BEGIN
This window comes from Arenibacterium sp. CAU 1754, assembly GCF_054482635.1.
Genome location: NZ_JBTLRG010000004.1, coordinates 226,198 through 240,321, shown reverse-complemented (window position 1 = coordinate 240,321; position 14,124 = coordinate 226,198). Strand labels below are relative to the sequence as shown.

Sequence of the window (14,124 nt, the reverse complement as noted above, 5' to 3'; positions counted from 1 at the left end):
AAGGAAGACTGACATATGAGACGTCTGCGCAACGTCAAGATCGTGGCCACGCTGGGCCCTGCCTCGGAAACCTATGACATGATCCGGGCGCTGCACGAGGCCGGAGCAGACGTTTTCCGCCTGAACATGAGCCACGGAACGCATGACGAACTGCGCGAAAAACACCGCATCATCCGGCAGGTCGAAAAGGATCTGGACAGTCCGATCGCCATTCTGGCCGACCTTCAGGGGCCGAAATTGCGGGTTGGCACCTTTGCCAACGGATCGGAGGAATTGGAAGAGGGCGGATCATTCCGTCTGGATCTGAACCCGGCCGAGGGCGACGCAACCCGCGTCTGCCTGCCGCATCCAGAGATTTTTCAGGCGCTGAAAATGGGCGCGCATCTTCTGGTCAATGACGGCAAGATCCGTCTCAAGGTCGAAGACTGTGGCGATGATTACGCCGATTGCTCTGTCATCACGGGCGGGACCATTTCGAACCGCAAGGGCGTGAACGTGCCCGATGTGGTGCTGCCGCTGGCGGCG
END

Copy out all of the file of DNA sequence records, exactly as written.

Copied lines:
This window comes from Arenibacterium sp. CAU 1754, assembly GCF_054482635.1.
Genome location: NZ_JBTLRG010000004.1, coordinates 226,198 through 240,321, shown reverse-complemented (window position 1 = coordinate 240,321; position 14,124 = coordinate 226,198). Strand labels below are relative to the sequence as shown.

Sequence of the window (14,124 nt, the reverse complement as noted above, 5' to 3'; positions counted from 1 at the left end):
AAGGAAGACTGACATATGAGACGTCTGCGCAACGTCAAGATCGTGGCCACGCTGGGCCCTGCCTCGGAAACCTATGACATGATCCGGGCGCTGCACGAGGCCGGAGCAGACGTTTTCCGCCTGAACATGAGCCACGGAACGCATGACGAACTGCGCGAAAAACACCGCATCATCCGGCAGGTCGAAAAGGATCTGGACAGTCCGATCGCCATTCTGGCCGACCTTCAGGGGCCGAAATTGCGGGTTGGCACCTTTGCCAACGGATCGGAGGAATTGGAAGAGGGCGGATCATTCCGTCTGGATCTGAACCCGGCCGAGGGCGACGCAACCCGCGTCTGCCTGCCGCATCCAGAGATTTTTCAGGCGCTGAAAATGGGCGCGCATCTTCTGGTCAATGACGGCAAGATCCGTCTCAAGGTCGAAGACTGTGGCGATGATTACGCCGATTGCTCTGTCATCACGGGCGGGACCATTTCGAACCGCAAGGGCGTGAACGTGCCCGATGTGGTGCTGCCGCTGGCGGCG